Marty Willson-Piper of the Church contributes guitar to the album, as does Animals That Swim and the Church producer Dare Mason. Speaking of Animals That Swim, their drummer and trumpeter – Anthony Coote and Derek Crabtree – also lend a hand. The connections continue with guest violinist Rachel Davies, who also played on the Animals That Swim album I Was the King, I Really Was the King. Cellist Julia Palmer had played with Billy Bragg.

The band thanks former Wedding Present drummers Simon Smith and Shaun Charman in the liner notes.

The Best Thing About This Album

The arrangements, whoever the fuck dreamt them up.

Release Date

October, 1998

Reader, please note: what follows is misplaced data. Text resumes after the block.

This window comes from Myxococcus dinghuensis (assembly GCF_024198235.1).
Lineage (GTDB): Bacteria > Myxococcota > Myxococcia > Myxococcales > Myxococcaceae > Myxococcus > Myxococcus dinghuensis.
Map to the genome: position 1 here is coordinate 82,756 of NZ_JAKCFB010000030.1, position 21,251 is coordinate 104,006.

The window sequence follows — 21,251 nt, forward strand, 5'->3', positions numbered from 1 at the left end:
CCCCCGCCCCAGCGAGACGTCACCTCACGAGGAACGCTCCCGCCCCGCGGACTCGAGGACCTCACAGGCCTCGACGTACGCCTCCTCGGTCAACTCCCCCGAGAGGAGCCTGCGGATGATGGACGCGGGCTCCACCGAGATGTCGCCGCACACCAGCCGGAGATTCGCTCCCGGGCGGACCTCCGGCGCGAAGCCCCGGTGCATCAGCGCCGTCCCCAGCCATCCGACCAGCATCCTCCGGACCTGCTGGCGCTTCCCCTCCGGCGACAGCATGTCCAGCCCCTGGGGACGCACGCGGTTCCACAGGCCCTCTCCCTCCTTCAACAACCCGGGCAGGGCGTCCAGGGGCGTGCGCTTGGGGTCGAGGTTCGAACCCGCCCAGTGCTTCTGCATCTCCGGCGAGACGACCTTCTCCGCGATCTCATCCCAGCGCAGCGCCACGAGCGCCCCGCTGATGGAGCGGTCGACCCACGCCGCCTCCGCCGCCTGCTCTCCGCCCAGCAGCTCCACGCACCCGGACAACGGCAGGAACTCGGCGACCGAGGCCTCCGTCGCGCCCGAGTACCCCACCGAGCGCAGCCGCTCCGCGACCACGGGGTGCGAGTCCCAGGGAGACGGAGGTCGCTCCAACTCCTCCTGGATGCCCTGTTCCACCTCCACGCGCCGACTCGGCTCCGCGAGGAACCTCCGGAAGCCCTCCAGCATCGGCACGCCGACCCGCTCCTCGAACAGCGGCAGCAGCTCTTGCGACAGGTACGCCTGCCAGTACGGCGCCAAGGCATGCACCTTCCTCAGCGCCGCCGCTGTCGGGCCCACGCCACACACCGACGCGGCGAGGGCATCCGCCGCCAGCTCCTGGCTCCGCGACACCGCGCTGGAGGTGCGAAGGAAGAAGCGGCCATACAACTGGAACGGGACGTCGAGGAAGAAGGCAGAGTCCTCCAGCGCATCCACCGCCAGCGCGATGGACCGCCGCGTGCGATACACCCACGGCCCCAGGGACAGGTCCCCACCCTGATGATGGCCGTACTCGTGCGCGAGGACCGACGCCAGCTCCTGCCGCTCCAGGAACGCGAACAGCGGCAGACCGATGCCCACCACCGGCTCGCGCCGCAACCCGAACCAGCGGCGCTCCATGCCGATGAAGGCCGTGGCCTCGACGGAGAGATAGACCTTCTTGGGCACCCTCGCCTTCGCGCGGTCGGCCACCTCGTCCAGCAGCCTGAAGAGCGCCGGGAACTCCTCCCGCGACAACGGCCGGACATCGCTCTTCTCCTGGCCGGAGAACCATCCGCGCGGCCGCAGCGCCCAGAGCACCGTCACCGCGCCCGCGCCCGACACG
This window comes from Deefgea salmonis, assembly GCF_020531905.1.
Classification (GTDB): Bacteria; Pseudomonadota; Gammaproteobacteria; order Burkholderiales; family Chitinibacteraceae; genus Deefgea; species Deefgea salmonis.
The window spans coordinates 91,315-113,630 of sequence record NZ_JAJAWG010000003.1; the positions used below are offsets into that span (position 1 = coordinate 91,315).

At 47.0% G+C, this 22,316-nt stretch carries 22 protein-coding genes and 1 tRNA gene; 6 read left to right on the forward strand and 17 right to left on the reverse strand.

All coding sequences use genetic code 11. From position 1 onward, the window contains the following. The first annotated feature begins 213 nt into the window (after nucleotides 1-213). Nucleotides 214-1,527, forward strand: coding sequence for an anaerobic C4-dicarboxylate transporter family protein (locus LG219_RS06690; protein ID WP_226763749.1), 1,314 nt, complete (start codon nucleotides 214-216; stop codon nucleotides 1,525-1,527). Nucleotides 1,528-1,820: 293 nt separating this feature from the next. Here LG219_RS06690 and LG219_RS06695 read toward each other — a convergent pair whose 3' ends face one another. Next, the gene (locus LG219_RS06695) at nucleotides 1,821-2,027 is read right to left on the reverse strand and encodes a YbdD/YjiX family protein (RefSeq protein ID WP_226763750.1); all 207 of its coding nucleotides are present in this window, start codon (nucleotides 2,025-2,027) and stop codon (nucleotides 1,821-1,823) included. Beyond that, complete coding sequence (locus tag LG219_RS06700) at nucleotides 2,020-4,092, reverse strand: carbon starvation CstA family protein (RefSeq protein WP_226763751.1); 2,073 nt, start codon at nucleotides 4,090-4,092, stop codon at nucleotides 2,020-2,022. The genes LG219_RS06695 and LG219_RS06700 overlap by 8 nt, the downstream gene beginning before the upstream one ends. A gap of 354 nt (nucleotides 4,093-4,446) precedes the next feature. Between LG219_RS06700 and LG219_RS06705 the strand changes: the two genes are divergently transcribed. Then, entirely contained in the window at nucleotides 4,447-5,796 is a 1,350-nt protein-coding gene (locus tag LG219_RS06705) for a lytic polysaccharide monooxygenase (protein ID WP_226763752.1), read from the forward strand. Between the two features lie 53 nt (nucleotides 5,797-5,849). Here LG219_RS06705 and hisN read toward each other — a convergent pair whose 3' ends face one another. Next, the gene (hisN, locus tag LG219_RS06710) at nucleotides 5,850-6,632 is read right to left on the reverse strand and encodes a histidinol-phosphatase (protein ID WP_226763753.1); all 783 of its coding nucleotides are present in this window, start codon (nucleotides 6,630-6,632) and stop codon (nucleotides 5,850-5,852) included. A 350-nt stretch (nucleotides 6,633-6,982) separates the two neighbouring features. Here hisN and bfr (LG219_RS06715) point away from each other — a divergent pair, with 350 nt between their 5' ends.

The Cover Art

This is a good cover. I dig the colors, the composition, and the vaguely ‘60’s imagery. I don’t love the font for the band name, but I can forgive it.

Billy Bragg – Don’t Try This at Home

What I Think of When I Think of This Artist (part 4)

This album came out when I was in college, and I was thrilled – THRILLED – to learn that Johnny Marr had co-written the excellent single from it, “Sexuality.” I was disappointed that he was not in the music video, however. On the one hand, the album cemented Bragg’s move away from his early sound, but on the other, it was a return to form, with some of his sharpest songwriting in years and a trio of vigorous protest songs. I really thought this album was going to do better than it did, but it was released the same month as Nevermind, Use Your Illusion I & II, and Badmotorfinger (as well as a month after Ten), and never had a chance.

What I Think of This Album